Speech-Language Pathologists' Use of Intelligibility Measures in Adults With Dysarthria Purpose Speech-language pathologists (SLPs) who work with adults with dysarthria were surveyed to investigate trends of clinical practice for assessing speech intelligibility. Method Two hundred ninety-six SLPs responded to an online survey October 22–November 30, 2015. Results Findings showed that 35% of SLPs lacked access to ... Research Article
Research Article  |   August 15, 2017
Speech-Language Pathologists' Use of Intelligibility Measures in Adults With Dysarthria
 
Author Affiliations & Notes
  • Naomi Gurevich
    Eastern Illinois University, Charleston
  • Sydney L. Scamihorn
    Eastern Illinois University, Charleston
  • Disclosure: The authors have declared that no competing interests existed at the time of publication.
    Disclosure: The authors have declared that no competing interests existed at the time of publication. ×
  • Correspondence to Naomi Gurevich: ngurevich@eiu.edu
  • Editor: Krista Wilkinson
    Editor: Krista Wilkinson×
  • Associate Editor: Kristie Spencer
    Associate Editor: Kristie Spencer×
Article Information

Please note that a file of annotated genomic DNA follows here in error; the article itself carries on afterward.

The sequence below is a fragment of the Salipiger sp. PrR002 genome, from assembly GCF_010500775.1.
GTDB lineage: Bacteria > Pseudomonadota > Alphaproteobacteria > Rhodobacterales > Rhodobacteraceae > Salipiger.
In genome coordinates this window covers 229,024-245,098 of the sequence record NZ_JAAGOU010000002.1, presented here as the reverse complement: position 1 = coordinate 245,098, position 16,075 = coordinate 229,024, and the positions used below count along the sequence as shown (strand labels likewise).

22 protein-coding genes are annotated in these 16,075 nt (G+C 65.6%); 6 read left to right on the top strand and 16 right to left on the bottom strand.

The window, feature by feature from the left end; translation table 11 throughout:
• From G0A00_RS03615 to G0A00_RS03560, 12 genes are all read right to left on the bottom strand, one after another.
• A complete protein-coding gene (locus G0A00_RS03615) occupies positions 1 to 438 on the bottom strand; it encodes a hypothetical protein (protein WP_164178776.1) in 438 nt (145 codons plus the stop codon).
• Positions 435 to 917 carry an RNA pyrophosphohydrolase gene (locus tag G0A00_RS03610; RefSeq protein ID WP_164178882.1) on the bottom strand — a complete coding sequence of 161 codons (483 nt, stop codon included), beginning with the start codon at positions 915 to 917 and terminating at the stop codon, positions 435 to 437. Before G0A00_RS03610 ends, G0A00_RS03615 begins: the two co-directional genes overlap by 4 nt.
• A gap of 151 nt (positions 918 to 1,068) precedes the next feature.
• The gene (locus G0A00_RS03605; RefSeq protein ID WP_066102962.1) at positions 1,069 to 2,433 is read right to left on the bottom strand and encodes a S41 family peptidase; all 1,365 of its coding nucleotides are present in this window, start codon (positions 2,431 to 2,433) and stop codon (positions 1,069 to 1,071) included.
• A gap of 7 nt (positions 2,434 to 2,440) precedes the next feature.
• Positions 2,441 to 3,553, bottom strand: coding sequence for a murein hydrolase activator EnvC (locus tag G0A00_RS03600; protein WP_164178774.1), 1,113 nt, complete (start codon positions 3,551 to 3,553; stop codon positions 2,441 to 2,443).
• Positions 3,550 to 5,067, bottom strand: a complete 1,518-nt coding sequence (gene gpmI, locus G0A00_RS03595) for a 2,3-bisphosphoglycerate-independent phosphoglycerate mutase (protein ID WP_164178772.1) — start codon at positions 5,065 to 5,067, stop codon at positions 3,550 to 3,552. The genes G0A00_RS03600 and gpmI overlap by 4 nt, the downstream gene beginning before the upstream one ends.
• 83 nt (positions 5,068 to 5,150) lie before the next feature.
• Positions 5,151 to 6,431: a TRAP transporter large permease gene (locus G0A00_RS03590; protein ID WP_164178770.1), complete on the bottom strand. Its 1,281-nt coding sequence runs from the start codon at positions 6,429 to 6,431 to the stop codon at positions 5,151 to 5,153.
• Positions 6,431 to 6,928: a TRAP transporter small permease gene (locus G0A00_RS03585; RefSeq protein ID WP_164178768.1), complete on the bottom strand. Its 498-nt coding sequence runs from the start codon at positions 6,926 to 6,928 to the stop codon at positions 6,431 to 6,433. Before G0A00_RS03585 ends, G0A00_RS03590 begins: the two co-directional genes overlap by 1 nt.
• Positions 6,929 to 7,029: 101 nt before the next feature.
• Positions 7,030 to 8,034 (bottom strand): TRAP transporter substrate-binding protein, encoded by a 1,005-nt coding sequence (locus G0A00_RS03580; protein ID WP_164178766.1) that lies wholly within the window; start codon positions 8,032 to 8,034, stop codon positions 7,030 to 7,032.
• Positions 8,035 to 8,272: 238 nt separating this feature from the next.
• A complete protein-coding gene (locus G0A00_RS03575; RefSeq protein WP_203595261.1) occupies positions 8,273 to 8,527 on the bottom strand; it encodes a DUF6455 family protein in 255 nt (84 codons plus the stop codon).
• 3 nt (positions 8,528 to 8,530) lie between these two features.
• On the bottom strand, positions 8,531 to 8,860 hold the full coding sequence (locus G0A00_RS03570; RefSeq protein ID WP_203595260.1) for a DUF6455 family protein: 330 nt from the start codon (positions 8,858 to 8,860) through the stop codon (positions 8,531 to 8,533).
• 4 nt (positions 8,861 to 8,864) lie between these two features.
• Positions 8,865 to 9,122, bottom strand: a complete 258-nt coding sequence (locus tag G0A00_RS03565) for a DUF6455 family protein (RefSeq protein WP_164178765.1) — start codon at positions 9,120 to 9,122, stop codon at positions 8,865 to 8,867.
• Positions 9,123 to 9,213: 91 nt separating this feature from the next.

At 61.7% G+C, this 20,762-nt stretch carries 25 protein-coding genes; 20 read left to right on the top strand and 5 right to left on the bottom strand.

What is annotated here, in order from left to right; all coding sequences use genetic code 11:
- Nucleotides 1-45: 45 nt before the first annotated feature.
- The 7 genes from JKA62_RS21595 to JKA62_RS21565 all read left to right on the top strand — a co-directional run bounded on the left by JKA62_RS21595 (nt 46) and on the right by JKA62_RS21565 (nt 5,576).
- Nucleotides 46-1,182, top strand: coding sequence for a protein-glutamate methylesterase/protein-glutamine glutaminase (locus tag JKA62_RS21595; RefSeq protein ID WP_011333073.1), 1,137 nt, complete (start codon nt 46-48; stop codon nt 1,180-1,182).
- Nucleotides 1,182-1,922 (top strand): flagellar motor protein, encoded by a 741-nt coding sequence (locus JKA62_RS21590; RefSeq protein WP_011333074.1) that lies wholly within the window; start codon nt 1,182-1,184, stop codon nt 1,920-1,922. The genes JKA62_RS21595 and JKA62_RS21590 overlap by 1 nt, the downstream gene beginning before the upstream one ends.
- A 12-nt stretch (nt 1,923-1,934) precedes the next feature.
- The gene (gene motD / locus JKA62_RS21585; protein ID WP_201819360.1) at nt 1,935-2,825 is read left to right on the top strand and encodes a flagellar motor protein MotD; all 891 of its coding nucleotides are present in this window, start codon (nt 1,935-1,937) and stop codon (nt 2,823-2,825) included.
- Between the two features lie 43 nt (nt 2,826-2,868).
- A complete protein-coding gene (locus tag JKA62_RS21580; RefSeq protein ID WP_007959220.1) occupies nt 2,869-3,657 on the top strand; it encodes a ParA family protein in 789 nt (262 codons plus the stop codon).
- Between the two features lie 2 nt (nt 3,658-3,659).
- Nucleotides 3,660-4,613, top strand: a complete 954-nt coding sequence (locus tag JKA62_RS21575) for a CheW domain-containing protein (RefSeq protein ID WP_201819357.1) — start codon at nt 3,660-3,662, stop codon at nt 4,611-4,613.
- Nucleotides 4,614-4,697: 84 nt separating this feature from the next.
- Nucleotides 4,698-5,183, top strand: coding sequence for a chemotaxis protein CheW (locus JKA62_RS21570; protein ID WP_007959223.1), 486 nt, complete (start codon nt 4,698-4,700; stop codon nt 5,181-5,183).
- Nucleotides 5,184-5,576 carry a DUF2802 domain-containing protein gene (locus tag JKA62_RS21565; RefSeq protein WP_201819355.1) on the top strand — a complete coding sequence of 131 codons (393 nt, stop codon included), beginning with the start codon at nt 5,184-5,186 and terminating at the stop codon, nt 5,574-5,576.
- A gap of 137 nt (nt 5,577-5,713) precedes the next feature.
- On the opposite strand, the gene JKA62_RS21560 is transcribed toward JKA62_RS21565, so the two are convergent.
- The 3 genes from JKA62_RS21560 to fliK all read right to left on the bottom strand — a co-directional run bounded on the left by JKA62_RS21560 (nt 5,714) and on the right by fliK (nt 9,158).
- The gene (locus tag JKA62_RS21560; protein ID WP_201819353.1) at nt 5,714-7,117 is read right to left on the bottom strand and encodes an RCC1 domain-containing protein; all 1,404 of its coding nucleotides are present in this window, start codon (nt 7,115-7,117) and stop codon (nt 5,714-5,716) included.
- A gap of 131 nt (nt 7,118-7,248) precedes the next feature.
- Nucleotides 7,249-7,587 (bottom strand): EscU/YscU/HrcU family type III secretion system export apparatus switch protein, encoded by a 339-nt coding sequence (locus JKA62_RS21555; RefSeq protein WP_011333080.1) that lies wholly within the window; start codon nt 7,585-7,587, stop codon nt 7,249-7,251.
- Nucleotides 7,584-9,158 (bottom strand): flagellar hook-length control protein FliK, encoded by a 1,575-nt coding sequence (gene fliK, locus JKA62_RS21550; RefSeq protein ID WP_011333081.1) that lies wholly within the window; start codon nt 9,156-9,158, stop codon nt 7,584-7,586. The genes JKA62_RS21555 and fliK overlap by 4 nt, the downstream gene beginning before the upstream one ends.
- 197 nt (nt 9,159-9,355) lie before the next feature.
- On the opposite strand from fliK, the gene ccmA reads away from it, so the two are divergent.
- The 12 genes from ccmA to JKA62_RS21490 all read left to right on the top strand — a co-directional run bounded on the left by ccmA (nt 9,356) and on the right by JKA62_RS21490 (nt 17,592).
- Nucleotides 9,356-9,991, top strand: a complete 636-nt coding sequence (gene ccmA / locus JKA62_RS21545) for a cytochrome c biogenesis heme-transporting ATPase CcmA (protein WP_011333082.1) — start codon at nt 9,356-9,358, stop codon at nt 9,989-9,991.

Speech, Voice & Prosodic Disorders / Dysarthria / Research Articles
Research Article   |   August 15, 2017
Speech-Language Pathologists' Use of Intelligibility Measures in Adults With Dysarthria
American Journal of Speech-Language Pathology, August 2017, Vol. 26, 873-892. doi:10.1044/2017_AJSLP-16-0112
History: Received June 16, 2016 , Revised September 26, 2016 , Accepted March 7, 2017
 
American Journal of Speech-Language Pathology, August 2017, Vol. 26, 873-892. doi:10.1044/2017_AJSLP-16-0112
History: Received June 16, 2016; Revised September 26, 2016; Accepted March 7, 2017

Purpose Speech-language pathologists (SLPs) who work with adults with dysarthria were surveyed to investigate trends of clinical practice for assessing speech intelligibility.

Method Two hundred ninety-six SLPs responded to an online survey October 22–November 30, 2015.

Results Findings showed that 35% of SLPs lacked access to any standardized assessments of intelligibility, with 66% of these implicating cost as the main reason. Work settings played a role, as all SLPs working in Veterans Affairs hospitals and 97% of SLPs working in university or research clinics reported access to at least one formal assessment. Even with access to formal tools to measure intelligibility, most SLPs preferred less formal measures. It is surprising to note that many SLPs reported using physical examinations (e.g., of cranial nerves and oral mechanisms) to measure speech intelligibility.

Conclusions Results indicate the need to increase SLP familiarity with, and access to, currently available standardized assessments, as well as to improve education regarding the fundamental need to rate speech to assess intelligibility. Clinicians may also benefit from new standardized methods to objectively assess intelligibility that are accessible, practical, and efficient.

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